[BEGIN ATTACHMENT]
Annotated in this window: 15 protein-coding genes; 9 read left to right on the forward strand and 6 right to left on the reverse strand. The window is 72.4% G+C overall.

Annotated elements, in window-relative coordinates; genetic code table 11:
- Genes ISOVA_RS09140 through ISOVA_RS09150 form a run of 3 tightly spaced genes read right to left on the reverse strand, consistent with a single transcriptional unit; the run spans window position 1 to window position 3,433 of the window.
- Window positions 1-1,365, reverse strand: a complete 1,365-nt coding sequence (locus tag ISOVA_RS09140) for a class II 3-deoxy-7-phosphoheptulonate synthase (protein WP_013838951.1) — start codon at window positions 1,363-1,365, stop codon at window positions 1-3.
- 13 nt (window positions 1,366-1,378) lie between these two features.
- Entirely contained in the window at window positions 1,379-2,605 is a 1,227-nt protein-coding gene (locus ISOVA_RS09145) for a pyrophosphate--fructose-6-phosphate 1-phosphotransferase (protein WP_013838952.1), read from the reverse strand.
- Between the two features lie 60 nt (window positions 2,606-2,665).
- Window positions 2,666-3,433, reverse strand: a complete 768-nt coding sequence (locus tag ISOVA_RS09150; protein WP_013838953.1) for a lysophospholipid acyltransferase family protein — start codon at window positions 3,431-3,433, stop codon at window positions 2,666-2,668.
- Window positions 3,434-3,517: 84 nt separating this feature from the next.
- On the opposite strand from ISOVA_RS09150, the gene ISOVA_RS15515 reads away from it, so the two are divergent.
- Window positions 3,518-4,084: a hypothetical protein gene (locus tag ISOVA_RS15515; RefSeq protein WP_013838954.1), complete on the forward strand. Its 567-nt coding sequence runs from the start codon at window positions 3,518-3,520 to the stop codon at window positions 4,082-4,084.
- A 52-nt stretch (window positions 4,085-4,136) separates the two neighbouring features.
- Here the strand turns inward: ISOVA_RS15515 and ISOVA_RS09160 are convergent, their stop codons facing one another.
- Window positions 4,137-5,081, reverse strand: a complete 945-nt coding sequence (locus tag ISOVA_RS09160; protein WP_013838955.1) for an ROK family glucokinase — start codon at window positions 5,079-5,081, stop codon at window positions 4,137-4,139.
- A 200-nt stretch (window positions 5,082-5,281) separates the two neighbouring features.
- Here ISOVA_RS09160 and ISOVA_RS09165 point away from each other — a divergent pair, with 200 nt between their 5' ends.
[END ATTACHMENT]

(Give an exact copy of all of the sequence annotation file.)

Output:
Annotated in this window: 15 protein-coding genes; 9 read left to right on the forward strand and 6 right to left on the reverse strand. The window is 72.4% G+C overall.

Annotated elements, in window-relative coordinates; genetic code table 11:
- Genes ISOVA_RS09140 through ISOVA_RS09150 form a run of 3 tightly spaced genes read right to left on the reverse strand, consistent with a single transcriptional unit; the run spans window position 1 to window position 3,433 of the window.
- Window positions 1-1,365, reverse strand: a complete 1,365-nt coding sequence (locus tag ISOVA_RS09140) for a class II 3-deoxy-7-phosphoheptulonate synthase (protein WP_013838951.1) — start codon at window positions 1,363-1,365, stop codon at window positions 1-3.
- 13 nt (window positions 1,366-1,378) lie between these two features.
- Entirely contained in the window at window positions 1,379-2,605 is a 1,227-nt protein-coding gene (locus ISOVA_RS09145) for a pyrophosphate--fructose-6-phosphate 1-phosphotransferase (protein WP_013838952.1), read from the reverse strand.
- Between the two features lie 60 nt (window positions 2,606-2,665).
- Window positions 2,666-3,433, reverse strand: a complete 768-nt coding sequence (locus tag ISOVA_RS09150; protein WP_013838953.1) for a lysophospholipid acyltransferase family protein — start codon at window positions 3,431-3,433, stop codon at window positions 2,666-2,668.
- Window positions 3,434-3,517: 84 nt separating this feature from the next.
- On the opposite strand from ISOVA_RS09150, the gene ISOVA_RS15515 reads away from it, so the two are divergent.
- Window positions 3,518-4,084: a hypothetical protein gene (locus tag ISOVA_RS15515; RefSeq protein WP_013838954.1), complete on the forward strand. Its 567-nt coding sequence runs from the start codon at window positions 3,518-3,520 to the stop codon at window positions 4,082-4,084.
- A 52-nt stretch (window positions 4,085-4,136) separates the two neighbouring features.
- Here the strand turns inward: ISOVA_RS15515 and ISOVA_RS09160 are convergent, their stop codons facing one another.
- Window positions 4,137-5,081, reverse strand: a complete 945-nt coding sequence (locus tag ISOVA_RS09160; protein WP_013838955.1) for an ROK family glucokinase — start codon at window positions 5,079-5,081, stop codon at window positions 4,137-4,139.
- A 200-nt stretch (window positions 5,082-5,281) separates the two neighbouring features.
- Here ISOVA_RS09160 and ISOVA_RS09165 point away from each other — a divergent pair, with 200 nt between their 5' ends.